Healing a scraped beak?

Discussion in 'Emergencies / Diseases / Injuries and Cures' started by deacons, Oct 6, 2015.

  1. deacons

    deacons Songster

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    Oct 8, 2013
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    My poor little Wyandotte hen (Ro) has had a rough summer and early fall. She had a really awful case of bumblefoot that required serious vet intervention, and then went into a heavy molt. Today, while out freeranging, my flock got buzzed by a low flyover from a pair of hawks. The hawks didn't get anyone, thankfully, but in the chaos of them all diving for cover, I think Ro must have collided with a tree trunk or a fencepost and injured her beak.

    When I checked everyone over, the first thing I saw was blood dripping down her beak. I thought maybe the top beak had cracked or chipped badly under her nostril, but on closer inspection, it just looks like a surface scrape, almost like when you skin your knee. Luckily it clotted really quickly and wasn't a massive amount of blood loss- from reading some other threads, sounds like injured beaks can bleed a lot.

    I'm thankful it's nothing serious, but how in the world do I keep this kind of injury clean and keep infection out?

    Within 5 minutes of it happening, it was already this dirty with stuff stuck on it:
    [​IMG]

    I didn't have any saline handy, so I sprayed it off with Vetricyn spray, gently wiped off the debris with some q-tips, and then applied some neosporin. Once cleaned, it didn't look too terrible:
    [​IMG]

    She's in the hospital crate now to hopefully keep dirt out of it while it's still fresh. Will it scab over? I don't like to clean healing wounds too often, but should I be doing anything different because of where this is located?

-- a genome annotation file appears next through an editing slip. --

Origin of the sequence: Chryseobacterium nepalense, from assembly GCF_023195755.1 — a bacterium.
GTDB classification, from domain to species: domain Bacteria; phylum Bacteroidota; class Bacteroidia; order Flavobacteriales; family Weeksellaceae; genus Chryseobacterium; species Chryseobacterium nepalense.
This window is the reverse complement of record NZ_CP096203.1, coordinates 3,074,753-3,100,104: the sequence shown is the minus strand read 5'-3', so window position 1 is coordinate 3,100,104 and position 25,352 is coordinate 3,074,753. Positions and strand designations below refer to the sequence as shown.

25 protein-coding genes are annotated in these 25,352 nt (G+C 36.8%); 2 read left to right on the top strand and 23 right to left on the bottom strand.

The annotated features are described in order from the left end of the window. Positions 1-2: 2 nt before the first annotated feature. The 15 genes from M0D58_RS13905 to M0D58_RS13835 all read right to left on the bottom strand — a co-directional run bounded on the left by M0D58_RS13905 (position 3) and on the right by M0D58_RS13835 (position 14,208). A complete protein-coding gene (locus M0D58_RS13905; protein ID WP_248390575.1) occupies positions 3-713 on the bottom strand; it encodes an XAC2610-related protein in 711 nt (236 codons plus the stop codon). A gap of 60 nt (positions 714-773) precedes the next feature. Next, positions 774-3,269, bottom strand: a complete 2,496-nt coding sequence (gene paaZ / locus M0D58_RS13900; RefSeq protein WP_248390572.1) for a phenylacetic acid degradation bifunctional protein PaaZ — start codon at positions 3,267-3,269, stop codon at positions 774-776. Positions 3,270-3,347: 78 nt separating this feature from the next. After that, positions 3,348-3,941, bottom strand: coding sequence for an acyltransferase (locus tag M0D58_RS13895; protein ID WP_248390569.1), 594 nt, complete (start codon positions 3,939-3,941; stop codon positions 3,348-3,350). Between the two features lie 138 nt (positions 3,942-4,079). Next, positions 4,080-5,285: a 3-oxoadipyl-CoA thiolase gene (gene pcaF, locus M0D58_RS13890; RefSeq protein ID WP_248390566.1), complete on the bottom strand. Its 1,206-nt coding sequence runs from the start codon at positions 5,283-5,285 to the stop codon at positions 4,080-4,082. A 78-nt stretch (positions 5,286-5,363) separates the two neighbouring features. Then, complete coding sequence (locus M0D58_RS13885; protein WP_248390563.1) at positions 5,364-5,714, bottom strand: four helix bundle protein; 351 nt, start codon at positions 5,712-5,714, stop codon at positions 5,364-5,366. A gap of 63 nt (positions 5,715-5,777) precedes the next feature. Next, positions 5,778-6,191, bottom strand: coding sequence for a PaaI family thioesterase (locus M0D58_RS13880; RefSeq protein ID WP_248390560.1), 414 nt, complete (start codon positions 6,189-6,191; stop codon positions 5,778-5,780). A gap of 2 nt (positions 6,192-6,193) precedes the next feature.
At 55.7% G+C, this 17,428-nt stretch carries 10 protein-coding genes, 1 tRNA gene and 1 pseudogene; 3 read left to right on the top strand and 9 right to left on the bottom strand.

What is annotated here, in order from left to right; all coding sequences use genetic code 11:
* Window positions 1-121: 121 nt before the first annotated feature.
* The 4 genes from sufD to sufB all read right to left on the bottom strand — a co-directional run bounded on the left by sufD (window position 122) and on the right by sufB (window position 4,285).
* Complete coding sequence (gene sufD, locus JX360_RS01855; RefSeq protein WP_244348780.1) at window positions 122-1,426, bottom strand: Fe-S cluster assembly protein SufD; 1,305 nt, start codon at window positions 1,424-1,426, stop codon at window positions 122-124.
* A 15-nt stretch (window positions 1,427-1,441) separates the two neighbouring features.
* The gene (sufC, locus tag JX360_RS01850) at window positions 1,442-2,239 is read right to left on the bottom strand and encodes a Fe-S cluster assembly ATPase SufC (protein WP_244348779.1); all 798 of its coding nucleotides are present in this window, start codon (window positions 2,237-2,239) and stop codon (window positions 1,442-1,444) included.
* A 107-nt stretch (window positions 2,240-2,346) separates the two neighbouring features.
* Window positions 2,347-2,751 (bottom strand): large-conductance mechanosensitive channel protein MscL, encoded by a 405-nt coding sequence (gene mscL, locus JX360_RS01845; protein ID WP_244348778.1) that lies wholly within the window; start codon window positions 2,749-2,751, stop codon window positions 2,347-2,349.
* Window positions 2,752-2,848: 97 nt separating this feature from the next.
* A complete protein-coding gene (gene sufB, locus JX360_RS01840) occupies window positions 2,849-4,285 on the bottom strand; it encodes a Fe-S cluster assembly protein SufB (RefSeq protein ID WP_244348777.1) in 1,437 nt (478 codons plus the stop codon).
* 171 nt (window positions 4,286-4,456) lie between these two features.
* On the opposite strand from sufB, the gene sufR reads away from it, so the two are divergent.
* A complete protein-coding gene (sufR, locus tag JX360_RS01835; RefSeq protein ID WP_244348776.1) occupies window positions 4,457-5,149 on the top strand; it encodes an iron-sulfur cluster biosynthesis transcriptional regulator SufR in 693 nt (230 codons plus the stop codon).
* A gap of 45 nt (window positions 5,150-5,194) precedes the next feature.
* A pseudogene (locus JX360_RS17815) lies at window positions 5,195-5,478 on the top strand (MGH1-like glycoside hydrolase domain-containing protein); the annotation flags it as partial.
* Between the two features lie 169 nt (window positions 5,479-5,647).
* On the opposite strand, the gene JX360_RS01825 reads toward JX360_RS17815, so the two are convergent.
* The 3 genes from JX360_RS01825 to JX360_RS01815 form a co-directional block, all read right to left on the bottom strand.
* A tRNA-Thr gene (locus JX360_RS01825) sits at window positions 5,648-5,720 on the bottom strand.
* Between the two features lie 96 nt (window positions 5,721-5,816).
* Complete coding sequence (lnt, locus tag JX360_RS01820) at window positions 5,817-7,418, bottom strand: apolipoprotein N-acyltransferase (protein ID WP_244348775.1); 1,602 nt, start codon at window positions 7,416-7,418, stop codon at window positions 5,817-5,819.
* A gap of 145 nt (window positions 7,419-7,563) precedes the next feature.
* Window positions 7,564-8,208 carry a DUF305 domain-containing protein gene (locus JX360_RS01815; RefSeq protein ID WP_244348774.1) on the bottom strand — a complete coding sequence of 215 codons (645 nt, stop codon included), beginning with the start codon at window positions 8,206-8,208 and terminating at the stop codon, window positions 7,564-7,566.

2. boskelli1571

    boskelli1571 Crowing

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    Finger Lakes, NY
    Hi there, I did a 'quick read' from a couple of sites also. It seems like if there is no visible crack it should be ok. If there is a crack it needs repaired. They recommend a vet to see the bird, but honestly, if it's superficial, I would probably try something like 'Nuskin' from the human pharmacy. I would imaging Neosporin (w/o cain) applied at night before roosting would be the best antibiotic to start with. Keep us posted!
     
  3. deacons

    deacons Songster

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    Oct 8, 2013
    New Hampshire
    Hi @boskelli1571 , thanks for taking the time to share that advice.

    I took another look at her before bedtime, and it was already looking much better. The spot was much smaller already, and had a coagulated look to it. It's basically a little divot on the side of the beak, but I didn't see any cracks or breaks anywhere. I put a little more neosporin on it after cleaning some of the dried blood away.

    I also gave the other girls a better once-over while they were all on the roost. Interestingly, another one of the girls had a chip on the very tip of her beak (which in my experience heals up fine) and had a dent on the "bridge of her nose" if you can picture that on a chicken. She also had a bit of a cut on her comb. That all makes me think maybe they actually just collided head-to-head while scrambling to get under cover.

    They're not talking though, so I guess I'll never know for sure ;)
     

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